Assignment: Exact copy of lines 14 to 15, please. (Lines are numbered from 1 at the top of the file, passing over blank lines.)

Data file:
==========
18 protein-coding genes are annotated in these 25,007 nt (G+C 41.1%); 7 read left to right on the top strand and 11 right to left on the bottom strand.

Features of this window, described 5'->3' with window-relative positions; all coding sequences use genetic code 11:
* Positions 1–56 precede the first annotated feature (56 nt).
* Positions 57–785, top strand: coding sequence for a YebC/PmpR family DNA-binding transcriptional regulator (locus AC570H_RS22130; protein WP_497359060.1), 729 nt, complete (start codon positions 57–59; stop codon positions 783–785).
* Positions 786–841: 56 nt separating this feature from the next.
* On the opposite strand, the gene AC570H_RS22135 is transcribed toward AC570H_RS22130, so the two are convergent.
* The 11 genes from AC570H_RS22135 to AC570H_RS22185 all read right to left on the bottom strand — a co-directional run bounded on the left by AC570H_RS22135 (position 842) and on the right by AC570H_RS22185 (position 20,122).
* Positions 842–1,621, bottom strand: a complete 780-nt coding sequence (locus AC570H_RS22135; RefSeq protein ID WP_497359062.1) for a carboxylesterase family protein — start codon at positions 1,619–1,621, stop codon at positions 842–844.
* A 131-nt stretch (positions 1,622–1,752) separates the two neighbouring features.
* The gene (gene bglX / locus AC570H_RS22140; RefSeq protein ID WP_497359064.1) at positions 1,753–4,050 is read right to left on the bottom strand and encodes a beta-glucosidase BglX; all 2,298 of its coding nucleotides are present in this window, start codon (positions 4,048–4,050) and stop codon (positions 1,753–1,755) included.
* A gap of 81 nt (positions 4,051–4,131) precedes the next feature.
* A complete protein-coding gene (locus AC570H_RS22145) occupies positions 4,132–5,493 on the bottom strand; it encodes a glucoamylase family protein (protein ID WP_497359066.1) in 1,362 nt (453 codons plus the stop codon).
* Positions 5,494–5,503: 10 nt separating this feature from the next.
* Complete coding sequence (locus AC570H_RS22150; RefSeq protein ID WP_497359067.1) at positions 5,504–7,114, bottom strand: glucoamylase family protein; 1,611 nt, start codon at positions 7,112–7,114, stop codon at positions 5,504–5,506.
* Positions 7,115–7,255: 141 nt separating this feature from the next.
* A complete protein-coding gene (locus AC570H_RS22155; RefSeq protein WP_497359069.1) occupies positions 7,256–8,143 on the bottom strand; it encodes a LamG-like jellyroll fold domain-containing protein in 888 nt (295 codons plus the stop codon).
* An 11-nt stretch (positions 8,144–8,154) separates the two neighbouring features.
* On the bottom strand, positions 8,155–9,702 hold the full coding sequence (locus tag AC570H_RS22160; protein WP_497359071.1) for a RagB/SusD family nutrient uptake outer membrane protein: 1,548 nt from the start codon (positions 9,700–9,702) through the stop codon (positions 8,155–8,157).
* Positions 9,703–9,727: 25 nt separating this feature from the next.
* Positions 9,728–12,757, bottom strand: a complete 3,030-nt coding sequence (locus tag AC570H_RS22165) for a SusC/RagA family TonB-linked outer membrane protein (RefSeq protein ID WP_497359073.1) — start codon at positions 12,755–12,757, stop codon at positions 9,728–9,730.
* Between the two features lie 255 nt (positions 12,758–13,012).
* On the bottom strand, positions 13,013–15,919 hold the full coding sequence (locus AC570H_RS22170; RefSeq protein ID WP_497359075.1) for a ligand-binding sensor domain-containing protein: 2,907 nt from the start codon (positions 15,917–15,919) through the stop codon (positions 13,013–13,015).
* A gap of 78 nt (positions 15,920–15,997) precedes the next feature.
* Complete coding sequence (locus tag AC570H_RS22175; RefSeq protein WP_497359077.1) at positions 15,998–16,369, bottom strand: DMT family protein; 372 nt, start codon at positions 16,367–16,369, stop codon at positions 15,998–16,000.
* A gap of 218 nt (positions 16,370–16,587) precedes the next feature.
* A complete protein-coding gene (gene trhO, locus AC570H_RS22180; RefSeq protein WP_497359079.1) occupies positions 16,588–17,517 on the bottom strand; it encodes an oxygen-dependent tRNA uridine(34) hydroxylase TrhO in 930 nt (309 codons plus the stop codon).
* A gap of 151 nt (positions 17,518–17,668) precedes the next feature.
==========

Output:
* Complete coding sequence (locus AC570H_RS22150; RefSeq protein ID WP_497359067.1) at positions 5,504–7,114, bottom strand: glucoamylase family protein; 1,611 nt, start codon at positions 7,112–7,114, stop codon at positions 5,504–5,506.
* Positions 7,115–7,255: 141 nt separating this feature from the next.